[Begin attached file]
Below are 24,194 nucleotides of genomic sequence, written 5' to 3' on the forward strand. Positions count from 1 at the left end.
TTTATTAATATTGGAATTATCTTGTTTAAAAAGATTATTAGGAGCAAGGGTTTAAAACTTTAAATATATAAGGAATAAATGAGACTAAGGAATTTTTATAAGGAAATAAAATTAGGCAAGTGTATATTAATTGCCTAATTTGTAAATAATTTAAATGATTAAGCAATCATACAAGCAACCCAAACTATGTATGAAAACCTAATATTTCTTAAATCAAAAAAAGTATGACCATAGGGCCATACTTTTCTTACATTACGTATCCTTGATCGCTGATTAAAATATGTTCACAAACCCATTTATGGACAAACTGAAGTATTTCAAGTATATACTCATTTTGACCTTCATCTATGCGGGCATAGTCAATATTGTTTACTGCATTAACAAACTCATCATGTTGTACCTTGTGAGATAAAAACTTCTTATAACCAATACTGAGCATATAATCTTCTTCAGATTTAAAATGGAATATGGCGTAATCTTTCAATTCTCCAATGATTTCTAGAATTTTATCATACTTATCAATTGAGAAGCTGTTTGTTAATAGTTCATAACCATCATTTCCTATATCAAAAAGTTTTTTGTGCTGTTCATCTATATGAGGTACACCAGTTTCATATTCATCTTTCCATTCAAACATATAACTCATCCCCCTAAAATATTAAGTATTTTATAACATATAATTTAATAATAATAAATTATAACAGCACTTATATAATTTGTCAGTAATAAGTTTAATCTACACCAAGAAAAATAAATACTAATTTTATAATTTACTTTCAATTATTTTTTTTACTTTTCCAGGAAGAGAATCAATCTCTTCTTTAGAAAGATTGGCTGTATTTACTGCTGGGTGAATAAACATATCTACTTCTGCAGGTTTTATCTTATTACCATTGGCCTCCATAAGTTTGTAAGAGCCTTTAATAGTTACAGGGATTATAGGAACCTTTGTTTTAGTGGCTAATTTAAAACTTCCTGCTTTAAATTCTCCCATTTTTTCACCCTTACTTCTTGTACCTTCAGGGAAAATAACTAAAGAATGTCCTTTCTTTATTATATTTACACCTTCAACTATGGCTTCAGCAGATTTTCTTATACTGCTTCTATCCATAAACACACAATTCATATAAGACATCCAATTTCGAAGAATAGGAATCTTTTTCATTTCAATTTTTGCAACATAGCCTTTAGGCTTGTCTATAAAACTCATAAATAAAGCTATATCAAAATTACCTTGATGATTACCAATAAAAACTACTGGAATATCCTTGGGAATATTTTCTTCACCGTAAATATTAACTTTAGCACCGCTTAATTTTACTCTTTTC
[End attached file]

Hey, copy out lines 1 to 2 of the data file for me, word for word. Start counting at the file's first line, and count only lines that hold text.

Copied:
Below are 24,194 nucleotides of genomic sequence, written 5' to 3' on the forward strand. Positions count from 1 at the left end.
TTTATTAATATTGGAATTATCTTGTTTAAAAAGATTATTAGGAGCAAGGGTTTAAAACTTTAAATATATAAGGAATAAATGAGACTAAGGAATTTTTATAAGGAAATAAAATTAGGCAAGTGTATATTAATTGCCTAATTTGTAAATAATTTAAATGATTAAGCAATCATACAAGCAACCCAAACTATGTATGAAAACCTAATATTTCTTAAATCAAAAAAAGTATGACCATAGGGCCATACTTTTCTTACATTACGTATCCTTGATCGCTGATTAAAATATGTTCACAAACCCATTTATGGACAAACTGAAGTATTTCAAGTATATACTCATTTTGACCTTCATCTATGCGGGCATAGTCAATATTGTTTACTGCATTAACAAACTCATCATGTTGTACCTTGTGAGATAAAAACTTCTTATAACCAATACTGAGCATATAATCTTCTTCAGATTTAAAATGGAATATGGCGTAATCTTTCAATTCTCCAATGATTTCTAGAATTTTATCATACTTATCAATTGAGAAGCTGTTTGTTAATAGTTCATAACCATCATTTCCTATATCAAAAAGTTTTTTGTGCTGTTCATCTATATGAGGTACACCAGTTTCATATTCATCTTTCCATTCAAACATATAACTCATCCCCCTAAAATATTAAGTATTTTATAACATATAATTTAATAATAATAAATTATAACAGCACTTATATAATTTGTCAGTAATAAGTTTAATCTACACCAAGAAAAATAAATACTAATTTTATAATTTACTTTCAATTATTTTTTTTACTTTTCCAGGAAGAGAATCAATCTCTTCTTTAGAAAGATTGGCTGTATTTACTGCTGGGTGAATAAACATATCTACTTCTGCAGGTTTTATCTTATTACCATTGGCCTCCATAAGTTTGTAAGAGCCTTTAATAGTTACAGGGATTATAGGAACCTTTGTTTTAGTGGCTAATTTAAAACTTCCTGCTTTAAATTCTCCCATTTTTTCACCCTTACTTCTTGTACCTTCAGGGAAAATAACTAAAGAATGTCCTTTCTTTATTATATTTACACCTTCAACTATGGCTTCAGCAGATTTTCTTATACTGCTTCTATCCATAAACACACAATTCATATAAGACATCCAATTTCGAAGAATAGGAATCTTTTTCATTTCAATTTTTGCAACATAGCCTTTAGGCTTGTCTATAAAACTCATAAATAAAGCTATATCAAAATTACCTTGATGATTACCAATAAAAACTACTGGAATATCCTTGGGAATATTTTCTTCACCGTAAATATTAACTTTAGCACCGCTTAATTTTACTCTTTTC